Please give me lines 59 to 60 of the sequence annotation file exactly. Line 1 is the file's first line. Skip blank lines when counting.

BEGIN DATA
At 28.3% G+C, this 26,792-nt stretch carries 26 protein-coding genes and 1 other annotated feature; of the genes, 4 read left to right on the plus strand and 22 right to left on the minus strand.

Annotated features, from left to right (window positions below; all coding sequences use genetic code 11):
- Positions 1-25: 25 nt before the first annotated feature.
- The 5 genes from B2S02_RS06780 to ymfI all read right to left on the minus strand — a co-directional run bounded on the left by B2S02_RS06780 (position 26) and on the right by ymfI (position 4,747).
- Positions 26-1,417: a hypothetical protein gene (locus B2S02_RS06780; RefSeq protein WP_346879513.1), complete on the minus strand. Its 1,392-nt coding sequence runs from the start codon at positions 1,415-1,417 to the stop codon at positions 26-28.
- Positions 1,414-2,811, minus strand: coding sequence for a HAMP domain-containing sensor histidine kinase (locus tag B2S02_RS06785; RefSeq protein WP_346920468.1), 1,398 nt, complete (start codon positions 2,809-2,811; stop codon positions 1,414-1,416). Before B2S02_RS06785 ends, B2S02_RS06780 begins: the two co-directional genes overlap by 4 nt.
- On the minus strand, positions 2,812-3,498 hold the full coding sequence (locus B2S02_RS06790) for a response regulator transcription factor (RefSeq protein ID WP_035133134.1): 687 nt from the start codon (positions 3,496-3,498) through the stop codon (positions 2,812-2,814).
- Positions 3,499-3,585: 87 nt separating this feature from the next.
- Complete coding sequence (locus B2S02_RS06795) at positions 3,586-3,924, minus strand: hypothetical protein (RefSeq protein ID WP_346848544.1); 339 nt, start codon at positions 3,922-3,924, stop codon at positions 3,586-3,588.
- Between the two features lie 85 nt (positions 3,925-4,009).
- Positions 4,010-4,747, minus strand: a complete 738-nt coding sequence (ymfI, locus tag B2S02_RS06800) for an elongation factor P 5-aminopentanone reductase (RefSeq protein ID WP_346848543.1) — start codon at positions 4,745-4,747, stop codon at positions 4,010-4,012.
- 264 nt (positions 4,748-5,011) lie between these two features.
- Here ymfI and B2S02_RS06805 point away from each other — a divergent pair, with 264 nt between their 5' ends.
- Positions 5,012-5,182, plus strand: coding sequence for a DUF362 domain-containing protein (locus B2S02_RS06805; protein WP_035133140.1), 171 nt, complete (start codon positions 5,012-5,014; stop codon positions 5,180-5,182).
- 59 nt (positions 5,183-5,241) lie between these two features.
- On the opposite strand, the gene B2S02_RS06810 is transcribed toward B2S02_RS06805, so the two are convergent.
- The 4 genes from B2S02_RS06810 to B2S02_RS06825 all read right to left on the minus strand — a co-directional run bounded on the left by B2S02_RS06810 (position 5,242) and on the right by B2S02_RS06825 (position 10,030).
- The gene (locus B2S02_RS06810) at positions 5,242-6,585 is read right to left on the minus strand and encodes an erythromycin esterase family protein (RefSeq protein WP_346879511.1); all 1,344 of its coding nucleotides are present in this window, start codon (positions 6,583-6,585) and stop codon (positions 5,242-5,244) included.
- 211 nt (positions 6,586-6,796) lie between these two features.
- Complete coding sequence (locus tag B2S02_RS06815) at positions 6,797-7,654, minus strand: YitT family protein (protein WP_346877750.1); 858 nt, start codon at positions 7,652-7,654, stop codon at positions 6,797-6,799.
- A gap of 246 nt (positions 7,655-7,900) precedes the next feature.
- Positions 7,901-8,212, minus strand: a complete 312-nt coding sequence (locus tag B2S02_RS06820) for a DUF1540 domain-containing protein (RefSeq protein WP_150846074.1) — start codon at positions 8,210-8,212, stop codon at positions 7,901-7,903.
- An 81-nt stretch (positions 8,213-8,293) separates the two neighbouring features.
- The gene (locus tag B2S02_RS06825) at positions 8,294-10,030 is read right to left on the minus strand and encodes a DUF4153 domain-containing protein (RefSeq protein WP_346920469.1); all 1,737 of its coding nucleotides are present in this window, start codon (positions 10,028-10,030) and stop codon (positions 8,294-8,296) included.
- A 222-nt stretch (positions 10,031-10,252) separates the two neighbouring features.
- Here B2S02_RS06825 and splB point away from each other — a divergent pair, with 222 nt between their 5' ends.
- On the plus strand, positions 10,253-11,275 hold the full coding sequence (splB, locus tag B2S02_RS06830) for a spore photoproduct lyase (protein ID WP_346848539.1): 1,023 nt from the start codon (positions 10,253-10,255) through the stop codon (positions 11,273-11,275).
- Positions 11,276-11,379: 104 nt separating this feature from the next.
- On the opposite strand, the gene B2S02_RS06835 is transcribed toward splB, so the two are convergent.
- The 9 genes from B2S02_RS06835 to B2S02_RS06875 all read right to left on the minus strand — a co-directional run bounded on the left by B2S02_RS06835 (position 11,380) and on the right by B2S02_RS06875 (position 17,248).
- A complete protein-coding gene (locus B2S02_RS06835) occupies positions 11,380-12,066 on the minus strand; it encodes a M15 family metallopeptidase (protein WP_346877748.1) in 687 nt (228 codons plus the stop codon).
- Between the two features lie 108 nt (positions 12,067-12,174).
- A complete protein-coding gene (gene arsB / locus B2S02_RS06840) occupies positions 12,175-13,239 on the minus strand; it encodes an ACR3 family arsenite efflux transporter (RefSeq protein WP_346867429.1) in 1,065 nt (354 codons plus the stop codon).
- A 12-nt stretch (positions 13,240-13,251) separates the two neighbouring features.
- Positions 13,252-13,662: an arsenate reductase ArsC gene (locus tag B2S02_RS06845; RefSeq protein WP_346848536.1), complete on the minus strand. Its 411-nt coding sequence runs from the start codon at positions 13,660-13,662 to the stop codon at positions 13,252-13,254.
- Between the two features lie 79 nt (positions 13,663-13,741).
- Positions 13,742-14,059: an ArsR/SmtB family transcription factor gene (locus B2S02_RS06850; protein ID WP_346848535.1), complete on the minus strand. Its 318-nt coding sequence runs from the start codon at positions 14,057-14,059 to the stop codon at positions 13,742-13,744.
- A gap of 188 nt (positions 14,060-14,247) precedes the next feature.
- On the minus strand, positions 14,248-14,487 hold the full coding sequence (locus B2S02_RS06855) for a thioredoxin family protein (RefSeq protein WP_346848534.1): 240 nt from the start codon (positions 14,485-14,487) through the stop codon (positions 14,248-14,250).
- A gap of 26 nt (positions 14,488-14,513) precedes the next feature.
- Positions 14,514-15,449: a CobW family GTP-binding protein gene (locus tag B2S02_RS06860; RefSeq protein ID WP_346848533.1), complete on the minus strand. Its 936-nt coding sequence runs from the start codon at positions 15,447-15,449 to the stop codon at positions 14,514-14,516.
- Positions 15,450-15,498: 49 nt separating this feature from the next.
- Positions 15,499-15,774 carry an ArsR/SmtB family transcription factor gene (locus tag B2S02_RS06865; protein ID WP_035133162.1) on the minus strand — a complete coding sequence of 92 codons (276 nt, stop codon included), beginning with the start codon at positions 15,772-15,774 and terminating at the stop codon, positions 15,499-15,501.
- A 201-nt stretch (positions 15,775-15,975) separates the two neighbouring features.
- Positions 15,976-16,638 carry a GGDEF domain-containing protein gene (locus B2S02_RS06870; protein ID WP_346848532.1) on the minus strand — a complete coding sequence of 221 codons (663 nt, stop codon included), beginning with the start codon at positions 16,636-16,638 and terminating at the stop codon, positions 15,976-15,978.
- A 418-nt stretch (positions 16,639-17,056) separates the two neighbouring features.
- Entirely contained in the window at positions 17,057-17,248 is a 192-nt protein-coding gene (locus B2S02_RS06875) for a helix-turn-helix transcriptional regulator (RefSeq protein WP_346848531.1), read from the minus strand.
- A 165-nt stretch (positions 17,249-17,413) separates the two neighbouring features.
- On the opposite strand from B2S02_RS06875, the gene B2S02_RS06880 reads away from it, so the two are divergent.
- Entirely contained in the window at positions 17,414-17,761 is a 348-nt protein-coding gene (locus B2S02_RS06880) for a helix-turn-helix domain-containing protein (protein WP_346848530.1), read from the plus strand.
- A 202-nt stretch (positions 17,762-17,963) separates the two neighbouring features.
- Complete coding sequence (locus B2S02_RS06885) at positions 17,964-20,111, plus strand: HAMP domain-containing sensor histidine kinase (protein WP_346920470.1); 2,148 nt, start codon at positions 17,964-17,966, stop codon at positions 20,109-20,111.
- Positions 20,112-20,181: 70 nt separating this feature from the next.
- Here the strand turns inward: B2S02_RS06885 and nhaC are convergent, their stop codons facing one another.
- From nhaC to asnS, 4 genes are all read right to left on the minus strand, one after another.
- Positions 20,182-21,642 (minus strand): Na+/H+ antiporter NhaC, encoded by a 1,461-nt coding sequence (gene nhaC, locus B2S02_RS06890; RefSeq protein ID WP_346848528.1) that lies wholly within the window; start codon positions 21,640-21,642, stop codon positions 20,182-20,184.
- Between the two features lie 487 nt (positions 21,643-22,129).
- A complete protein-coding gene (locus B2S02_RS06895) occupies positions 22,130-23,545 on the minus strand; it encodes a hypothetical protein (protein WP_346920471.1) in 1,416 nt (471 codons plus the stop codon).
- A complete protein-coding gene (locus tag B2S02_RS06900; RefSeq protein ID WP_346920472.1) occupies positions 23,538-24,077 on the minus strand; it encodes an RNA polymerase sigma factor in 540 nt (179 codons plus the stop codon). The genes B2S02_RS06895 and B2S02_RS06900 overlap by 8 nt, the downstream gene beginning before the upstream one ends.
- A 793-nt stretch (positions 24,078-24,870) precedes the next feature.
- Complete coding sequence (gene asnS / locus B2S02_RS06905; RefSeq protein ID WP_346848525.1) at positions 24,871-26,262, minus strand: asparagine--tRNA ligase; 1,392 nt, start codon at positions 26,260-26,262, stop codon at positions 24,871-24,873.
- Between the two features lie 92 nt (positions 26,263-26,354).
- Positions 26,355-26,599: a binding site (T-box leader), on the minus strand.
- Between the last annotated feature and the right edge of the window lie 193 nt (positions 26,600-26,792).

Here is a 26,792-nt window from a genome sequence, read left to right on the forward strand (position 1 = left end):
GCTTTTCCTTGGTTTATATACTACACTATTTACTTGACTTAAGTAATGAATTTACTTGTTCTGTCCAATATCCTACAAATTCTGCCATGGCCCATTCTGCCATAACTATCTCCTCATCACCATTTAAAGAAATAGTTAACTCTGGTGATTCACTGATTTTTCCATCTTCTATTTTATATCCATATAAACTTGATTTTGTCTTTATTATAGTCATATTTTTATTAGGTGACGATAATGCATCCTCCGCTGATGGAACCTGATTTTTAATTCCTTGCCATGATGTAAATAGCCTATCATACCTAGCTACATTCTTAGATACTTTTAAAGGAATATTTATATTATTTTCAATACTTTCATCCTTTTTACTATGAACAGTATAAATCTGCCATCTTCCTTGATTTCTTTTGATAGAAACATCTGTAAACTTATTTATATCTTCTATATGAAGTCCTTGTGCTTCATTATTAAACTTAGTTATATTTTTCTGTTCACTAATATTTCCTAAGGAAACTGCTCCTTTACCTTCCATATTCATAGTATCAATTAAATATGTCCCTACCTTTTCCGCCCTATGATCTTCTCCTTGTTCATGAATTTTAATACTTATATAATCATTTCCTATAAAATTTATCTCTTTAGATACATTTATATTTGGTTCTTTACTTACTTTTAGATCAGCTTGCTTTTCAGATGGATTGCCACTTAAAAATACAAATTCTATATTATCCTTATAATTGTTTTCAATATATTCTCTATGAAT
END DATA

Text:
- A complete protein-coding gene (locus tag B2S02_RS06900; RefSeq protein ID WP_346920472.1) occupies positions 23,538-24,077 on the minus strand; it encodes an RNA polymerase sigma factor in 540 nt (179 codons plus the stop codon). The genes B2S02_RS06895 and B2S02_RS06900 overlap by 8 nt, the downstream gene beginning before the upstream one ends.
- A 793-nt stretch (positions 24,078-24,870) precedes the next feature.